WINNIPEG - A police drug recognition expert concluded that Winnipeg Jets defenceman Dustin Byfuglien was under the influence of drugs when police stopped the boat he was driving on a Minnesota lake last month.
Court documents also say the 26-year-old National Hockey League player had trouble speaking, was unsteady on his feet and smelled of alcohol.
Byfuglien is facing four charges that include boating while under the influence of alcohol and/or drugs. The documents detailing the charges say an officer had stopped the boat on Lake Minnetonka because the craft was operating without proper lights.
"Mr. Byfuglien's speech was slurred, he was unsteady on his feet, his eyes were bloodshot and watery and he smelled of a consumed alcoholic beverage," says the arresting officer's statement, obtained by The Canadian Press. "Mr. Byfuglien was unable to successfully perform field sobriety tests as requested."
The documents say Byfuglien submitted to a breathalyzer test and registered .03, which is within the legal limit. But "based on his observations," the officer decided Byfuglien was under the influence of something and placed him under arrest.
"Mr. Byfuglien stated that he had taken a muscle relaxer earlier that day, but that he could not remember the name of the muscle relaxer," the documents say. "Mr. Byfuglien stated that he takes a 'handful' of supplements from 16 or 17 different bottles every day and that he does not know the names of the supplements."
Byfuglien refused to give a blood or urine sample, but was examined by a police drug recognition expert. Byfuglien's pulse rate was high, as was his blood pressure. His eyes were watery and he had a "distinct brown stain on his tongue," according to the expert.
"He formed the opinion that Mr. Byfuglien was under the influence of a controlled substance and was unable to safely operate a watercraft," the court papers say.
Byfuglien is also charged with refusing to provide a blood or urine sample, failing to display proper lights and failing to provide enough flotation devices for himself and the three passengers on board.
Refusing the blood or urine test is the most serious charge carrying a maximum one year in jail, a $3,000 fine or both. The other three charges each carry a maximum of 90 days in jail $1,000 fine or both.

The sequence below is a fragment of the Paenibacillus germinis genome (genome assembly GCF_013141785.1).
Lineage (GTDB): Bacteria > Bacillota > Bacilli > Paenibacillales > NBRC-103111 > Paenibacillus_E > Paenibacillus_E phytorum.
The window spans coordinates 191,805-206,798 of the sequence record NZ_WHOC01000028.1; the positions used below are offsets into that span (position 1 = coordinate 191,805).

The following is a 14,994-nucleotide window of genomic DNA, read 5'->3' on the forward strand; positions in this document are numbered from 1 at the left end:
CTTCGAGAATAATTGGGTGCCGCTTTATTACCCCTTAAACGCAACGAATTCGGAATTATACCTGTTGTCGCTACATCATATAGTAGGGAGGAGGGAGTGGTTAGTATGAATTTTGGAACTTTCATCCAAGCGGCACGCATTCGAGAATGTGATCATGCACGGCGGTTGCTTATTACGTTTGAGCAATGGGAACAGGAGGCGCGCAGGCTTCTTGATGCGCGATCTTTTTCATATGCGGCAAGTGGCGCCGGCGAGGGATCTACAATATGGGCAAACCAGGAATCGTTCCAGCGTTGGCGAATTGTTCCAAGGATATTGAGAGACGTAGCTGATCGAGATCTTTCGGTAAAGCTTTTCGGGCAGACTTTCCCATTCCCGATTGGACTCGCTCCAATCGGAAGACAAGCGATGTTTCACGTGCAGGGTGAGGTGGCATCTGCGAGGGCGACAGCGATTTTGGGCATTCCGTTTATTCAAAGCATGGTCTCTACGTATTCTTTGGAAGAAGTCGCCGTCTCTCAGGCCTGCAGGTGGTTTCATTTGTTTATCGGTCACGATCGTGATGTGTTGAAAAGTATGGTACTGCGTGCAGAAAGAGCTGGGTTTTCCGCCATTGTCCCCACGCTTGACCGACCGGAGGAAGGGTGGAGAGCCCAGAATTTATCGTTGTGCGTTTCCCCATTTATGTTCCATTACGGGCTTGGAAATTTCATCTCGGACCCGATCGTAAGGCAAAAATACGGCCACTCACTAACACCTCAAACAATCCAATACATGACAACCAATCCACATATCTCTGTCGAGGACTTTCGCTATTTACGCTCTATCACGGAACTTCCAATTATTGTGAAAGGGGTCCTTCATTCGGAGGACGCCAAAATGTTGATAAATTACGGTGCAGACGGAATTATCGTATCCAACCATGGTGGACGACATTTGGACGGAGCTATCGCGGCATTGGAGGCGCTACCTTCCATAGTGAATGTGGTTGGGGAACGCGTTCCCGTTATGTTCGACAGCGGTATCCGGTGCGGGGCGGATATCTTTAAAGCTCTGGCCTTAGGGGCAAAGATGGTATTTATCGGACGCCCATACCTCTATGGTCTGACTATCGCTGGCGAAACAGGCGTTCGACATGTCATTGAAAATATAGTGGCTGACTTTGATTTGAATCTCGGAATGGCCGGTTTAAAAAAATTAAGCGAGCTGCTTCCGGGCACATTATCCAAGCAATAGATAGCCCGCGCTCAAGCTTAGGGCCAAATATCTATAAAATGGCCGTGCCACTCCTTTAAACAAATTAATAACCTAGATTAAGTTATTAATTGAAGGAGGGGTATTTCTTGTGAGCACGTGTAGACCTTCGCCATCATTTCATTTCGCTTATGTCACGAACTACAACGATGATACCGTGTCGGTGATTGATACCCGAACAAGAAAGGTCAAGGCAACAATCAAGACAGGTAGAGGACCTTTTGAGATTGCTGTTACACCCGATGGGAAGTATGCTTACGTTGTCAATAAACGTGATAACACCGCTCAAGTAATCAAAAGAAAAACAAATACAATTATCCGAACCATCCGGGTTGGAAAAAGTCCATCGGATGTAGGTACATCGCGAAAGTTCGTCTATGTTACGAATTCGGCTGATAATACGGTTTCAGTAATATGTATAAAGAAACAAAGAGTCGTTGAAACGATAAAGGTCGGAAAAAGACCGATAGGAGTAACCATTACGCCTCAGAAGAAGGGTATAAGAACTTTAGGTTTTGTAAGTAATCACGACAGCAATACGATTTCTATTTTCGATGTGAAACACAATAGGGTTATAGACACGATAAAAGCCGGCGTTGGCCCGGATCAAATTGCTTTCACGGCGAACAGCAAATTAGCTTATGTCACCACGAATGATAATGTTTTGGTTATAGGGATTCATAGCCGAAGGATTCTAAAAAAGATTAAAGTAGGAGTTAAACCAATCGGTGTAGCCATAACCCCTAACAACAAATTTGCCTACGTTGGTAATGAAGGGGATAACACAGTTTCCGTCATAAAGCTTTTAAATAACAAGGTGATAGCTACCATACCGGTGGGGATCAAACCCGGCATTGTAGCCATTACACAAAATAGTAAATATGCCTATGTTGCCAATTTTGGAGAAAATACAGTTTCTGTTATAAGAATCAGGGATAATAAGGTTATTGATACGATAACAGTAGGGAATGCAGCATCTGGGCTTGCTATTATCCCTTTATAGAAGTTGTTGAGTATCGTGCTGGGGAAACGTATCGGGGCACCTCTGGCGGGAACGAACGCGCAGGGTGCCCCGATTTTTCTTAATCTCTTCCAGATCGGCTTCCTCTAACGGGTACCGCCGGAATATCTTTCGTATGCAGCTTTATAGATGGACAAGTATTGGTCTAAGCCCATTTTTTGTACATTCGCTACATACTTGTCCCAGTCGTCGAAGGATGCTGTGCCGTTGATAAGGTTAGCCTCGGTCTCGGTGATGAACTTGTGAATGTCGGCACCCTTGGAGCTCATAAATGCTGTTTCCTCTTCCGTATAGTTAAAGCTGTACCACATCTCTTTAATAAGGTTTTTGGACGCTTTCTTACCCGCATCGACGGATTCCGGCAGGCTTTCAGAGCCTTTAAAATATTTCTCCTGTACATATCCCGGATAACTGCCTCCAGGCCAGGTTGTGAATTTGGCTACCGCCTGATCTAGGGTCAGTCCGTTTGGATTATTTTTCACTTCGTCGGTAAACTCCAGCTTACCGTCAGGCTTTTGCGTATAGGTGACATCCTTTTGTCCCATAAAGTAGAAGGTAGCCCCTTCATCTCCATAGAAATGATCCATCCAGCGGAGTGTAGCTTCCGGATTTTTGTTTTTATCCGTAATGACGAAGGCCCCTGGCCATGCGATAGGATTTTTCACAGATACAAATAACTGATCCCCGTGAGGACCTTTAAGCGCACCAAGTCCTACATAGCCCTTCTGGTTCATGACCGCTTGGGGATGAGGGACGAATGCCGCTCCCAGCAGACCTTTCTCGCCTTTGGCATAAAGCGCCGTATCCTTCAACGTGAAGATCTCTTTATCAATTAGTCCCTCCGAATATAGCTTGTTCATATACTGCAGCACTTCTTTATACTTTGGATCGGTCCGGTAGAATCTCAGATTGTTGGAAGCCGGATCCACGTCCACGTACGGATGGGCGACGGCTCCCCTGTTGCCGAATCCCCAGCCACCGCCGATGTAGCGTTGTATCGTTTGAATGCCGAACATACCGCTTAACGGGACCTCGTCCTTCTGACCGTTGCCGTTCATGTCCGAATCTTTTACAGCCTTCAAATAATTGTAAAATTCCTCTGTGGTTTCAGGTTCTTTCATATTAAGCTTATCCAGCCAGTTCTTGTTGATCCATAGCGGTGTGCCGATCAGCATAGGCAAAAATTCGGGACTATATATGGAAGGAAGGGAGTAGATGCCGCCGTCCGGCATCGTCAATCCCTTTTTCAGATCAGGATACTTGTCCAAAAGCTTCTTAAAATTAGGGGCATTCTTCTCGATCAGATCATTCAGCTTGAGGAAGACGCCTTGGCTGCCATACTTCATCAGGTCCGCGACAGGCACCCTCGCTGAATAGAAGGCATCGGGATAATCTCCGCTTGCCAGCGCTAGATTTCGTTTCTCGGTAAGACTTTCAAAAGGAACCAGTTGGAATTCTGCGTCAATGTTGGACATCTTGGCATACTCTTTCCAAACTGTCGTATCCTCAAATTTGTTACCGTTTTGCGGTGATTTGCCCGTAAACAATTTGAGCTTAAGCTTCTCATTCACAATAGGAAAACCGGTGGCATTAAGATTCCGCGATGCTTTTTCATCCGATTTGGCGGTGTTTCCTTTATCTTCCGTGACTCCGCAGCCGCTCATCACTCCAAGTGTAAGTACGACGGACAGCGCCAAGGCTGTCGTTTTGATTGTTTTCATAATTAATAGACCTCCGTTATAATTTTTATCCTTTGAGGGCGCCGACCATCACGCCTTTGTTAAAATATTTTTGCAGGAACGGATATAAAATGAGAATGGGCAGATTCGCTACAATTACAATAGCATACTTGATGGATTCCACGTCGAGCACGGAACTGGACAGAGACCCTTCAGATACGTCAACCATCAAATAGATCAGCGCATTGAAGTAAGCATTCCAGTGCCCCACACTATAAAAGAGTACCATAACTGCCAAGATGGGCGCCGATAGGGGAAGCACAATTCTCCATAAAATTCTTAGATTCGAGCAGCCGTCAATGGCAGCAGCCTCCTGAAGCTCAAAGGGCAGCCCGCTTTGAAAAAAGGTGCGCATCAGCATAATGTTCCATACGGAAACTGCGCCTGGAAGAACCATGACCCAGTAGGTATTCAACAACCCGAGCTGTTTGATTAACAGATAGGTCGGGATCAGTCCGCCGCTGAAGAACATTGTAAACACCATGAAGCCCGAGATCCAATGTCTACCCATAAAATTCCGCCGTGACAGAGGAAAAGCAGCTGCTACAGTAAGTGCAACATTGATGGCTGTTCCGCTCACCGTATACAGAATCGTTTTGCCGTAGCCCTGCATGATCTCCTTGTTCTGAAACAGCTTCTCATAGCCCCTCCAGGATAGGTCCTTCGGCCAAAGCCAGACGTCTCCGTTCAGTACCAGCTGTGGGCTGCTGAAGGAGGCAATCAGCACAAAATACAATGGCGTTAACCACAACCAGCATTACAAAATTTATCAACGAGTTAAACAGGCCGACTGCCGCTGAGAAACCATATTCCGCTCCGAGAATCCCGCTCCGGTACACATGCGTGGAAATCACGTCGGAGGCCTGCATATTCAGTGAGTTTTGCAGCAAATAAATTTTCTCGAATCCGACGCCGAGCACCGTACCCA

Kevin Cheveldayoff, general manager of the Winnipeg Jets, said the hockey club is taking the charges seriously.
"After allowing the legal process to play out to this point and gathering as much information as we could, we are fully aware of the charges against Dustin," he said in a statement.
"While we will continue to support him in this situation, we understand the severity of the charges involved in this case. We will continue to monitor the situation closely and, until the continuing legal process is completed, we will have no further comment."
The player's lawyer didn't return calls seeking comment. Police declined to discuss the case now that it is before the courts.
Prosecuting attorney Steven Tallen said Byfuglien has the choice to appear in court—or have a lawyer appear on his behalf—and plead to the charges.
"He'll either enter a not guilty or guilty plea, or he'll file motion papers claiming the stop was illegal or there is some constitutional reason to dismiss the case," Tallen said. "What happens after that, depends on him."
Byfuglien is scheduled to appear in a Minnesota court Oct. 21. He has previously declined to comment about what happened. He says he's been advised by his lawyer not to talk about it.
News of the charges came as the Jets, newly relocated to Winnipeg from Atlanta, were to take the ice Tuesday night for the first time in their hometown against the Columbus Blue Jackets.